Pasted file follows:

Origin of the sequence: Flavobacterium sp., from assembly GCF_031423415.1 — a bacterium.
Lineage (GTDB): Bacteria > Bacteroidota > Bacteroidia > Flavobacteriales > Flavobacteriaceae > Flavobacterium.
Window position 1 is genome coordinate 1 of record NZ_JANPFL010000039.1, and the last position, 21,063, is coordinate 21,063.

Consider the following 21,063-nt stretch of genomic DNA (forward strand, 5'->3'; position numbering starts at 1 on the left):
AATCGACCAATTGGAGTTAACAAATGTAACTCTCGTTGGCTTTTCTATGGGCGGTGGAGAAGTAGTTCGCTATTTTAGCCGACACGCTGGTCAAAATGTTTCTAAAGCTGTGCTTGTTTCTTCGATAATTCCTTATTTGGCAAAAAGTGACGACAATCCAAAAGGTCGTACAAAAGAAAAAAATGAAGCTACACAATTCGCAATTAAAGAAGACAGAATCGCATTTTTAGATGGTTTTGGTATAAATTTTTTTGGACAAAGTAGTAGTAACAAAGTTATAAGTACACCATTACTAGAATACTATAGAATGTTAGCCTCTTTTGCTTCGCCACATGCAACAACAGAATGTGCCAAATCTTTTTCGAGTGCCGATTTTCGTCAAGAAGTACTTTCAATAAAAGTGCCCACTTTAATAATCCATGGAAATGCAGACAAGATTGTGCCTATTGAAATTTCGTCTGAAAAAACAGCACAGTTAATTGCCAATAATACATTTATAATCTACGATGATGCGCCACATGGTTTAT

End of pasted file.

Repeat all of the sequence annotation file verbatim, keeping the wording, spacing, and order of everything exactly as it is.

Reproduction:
Origin of the sequence: Flavobacterium sp., from assembly GCF_031423415.1 — a bacterium.
Lineage (GTDB): Bacteria > Bacteroidota > Bacteroidia > Flavobacteriales > Flavobacteriaceae > Flavobacterium.
Window position 1 is genome coordinate 1 of record NZ_JANPFL010000039.1, and the last position, 21,063, is coordinate 21,063.

Consider the following 21,063-nt stretch of genomic DNA (forward strand, 5'->3'; position numbering starts at 1 on the left):
AATCGACCAATTGGAGTTAACAAATGTAACTCTCGTTGGCTTTTCTATGGGCGGTGGAGAAGTAGTTCGCTATTTTAGCCGACACGCTGGTCAAAATGTTTCTAAAGCTGTGCTTGTTTCTTCGATAATTCCTTATTTGGCAAAAAGTGACGACAATCCAAAAGGTCGTACAAAAGAAAAAAATGAAGCTACACAATTCGCAATTAAAGAAGACAGAATCGCATTTTTAGATGGTTTTGGTATAAATTTTTTTGGACAAAGTAGTAGTAACAAAGTTATAAGTACACCATTACTAGAATACTATAGAATGTTAGCCTCTTTTGCTTCGCCACATGCAACAACAGAATGTGCCAAATCTTTTTCGAGTGCCGATTTTCGTCAAGAAGTACTTTCAATAAAAGTGCCCACTTTAATAATCCATGGAAATGCAGACAAGATTGTGCCTATTGAAATTTCGTCTGAAAAAACAGCACAGTTAATTGCCAATAATACATTTATAATCTACGATGATGCGCCACATGGTTTAT